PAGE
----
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I'm using unity3d to create my game for iOS devices in which I have a dice (compressed cylinder shaped) object. I've created a custom function named swipe in which I determine the swipe direction by calculating from the start position and the end position.

I've applied force to this object. But when i run the function in the Update() call it shows the debug messages but the physics doesn't work but when I call the same function from FixedUpdate(), it works perfectly.

So, do I have to use the FixedUpdate() for all my physics calculations.


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Has this answered your question? If so - in order to help others with similar questions please, accept the answer. –  Glitch100 Jan 29 '14 at 13:08

1 Answer 1

up vote 1 down vote accepted

In a nutshell, it is to do with how each frame is handled and the difference between the rendering of frames and the speed it is done.

From what I understand of it, if you start throwing your physics in your Update() it might not be executed every frame as its playing catch up, however by putting it in FixedUpdate() it can run. FixedUpdate() should be used when applying most physics-related functions, because you know it will be executed in sync with Unity Physics Engine.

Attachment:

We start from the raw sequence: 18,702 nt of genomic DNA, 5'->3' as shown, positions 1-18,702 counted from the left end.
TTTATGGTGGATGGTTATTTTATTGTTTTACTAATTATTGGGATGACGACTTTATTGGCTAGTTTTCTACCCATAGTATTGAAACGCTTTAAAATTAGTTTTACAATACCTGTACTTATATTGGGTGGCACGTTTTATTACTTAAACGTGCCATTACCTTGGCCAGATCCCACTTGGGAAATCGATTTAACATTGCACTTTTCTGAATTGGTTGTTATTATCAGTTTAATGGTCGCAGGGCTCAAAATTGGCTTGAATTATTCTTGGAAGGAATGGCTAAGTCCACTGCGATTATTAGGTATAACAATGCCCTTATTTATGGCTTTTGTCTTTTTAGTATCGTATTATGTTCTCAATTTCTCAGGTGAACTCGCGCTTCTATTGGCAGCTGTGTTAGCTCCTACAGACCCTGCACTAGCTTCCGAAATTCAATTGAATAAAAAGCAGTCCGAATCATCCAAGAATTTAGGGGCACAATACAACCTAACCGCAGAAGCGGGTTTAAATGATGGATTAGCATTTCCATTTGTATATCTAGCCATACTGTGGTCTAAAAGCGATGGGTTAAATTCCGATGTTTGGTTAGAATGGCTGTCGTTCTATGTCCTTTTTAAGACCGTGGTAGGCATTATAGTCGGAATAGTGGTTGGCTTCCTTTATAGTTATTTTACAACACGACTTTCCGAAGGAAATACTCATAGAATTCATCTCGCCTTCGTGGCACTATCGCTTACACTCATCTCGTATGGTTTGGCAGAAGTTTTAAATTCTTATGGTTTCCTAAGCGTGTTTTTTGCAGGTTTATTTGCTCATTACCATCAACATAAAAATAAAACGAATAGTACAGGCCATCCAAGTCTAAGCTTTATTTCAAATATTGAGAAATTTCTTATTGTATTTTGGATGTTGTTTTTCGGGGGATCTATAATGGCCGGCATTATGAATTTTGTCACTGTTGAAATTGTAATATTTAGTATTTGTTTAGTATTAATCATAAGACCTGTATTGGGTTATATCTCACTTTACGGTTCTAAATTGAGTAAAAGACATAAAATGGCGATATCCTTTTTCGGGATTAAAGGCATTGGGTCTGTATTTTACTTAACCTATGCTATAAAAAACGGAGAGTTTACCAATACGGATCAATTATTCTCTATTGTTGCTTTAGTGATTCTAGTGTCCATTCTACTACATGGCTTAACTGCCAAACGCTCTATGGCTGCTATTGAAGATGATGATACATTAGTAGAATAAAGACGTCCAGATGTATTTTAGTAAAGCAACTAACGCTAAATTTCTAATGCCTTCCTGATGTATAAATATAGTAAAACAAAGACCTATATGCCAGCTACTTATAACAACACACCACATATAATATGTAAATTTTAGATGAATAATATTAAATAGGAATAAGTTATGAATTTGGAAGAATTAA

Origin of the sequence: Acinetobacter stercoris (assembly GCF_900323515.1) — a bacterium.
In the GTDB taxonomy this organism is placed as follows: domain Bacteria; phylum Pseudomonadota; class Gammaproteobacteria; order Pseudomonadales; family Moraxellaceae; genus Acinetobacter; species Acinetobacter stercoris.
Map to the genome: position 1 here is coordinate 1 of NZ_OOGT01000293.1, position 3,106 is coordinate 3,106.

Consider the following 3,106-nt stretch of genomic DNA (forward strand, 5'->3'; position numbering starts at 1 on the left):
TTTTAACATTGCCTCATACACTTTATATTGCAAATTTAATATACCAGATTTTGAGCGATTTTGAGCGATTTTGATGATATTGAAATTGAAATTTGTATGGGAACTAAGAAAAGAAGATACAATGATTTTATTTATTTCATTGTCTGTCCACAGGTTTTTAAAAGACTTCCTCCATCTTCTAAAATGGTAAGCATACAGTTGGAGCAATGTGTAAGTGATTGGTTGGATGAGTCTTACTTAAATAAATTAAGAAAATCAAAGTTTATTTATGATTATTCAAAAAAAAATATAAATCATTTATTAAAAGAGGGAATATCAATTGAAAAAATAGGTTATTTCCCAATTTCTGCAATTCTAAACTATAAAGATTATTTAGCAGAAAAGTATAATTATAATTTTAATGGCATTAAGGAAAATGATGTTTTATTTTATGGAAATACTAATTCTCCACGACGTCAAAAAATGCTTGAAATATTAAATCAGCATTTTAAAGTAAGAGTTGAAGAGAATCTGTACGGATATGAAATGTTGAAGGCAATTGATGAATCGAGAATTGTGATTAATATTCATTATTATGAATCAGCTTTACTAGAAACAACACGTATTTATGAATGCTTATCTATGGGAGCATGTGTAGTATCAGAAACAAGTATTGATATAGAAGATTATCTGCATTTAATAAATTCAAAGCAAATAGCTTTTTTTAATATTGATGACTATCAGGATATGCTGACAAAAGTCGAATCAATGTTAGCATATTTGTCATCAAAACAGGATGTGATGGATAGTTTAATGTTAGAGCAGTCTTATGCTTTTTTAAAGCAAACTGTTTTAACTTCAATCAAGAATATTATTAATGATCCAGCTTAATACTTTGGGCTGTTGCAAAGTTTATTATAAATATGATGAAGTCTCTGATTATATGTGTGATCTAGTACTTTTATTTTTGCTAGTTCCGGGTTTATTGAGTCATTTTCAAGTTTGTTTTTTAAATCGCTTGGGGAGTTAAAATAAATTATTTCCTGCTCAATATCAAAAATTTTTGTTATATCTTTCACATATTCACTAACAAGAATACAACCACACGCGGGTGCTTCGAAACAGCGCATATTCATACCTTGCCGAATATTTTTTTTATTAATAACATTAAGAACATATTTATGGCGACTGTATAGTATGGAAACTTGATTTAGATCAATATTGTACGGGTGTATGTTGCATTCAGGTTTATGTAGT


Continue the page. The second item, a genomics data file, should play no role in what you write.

Where as in Update, it isn't fixed, it's based on the amount of frames being rendered and as such, it could be faster or slower in relation to how much work is going down through the rendering engine at any given time.

So keep it simple, and separate away your Physics related code to a FixedUpdate. Ensures Synchronicity.

If you don't quite understand it, or perhaps want a more indepth answer check out this one by the user Duck


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Thanks For the answer. I got it. –  Ashish Beuwria Jan 29 '14 at 14:00

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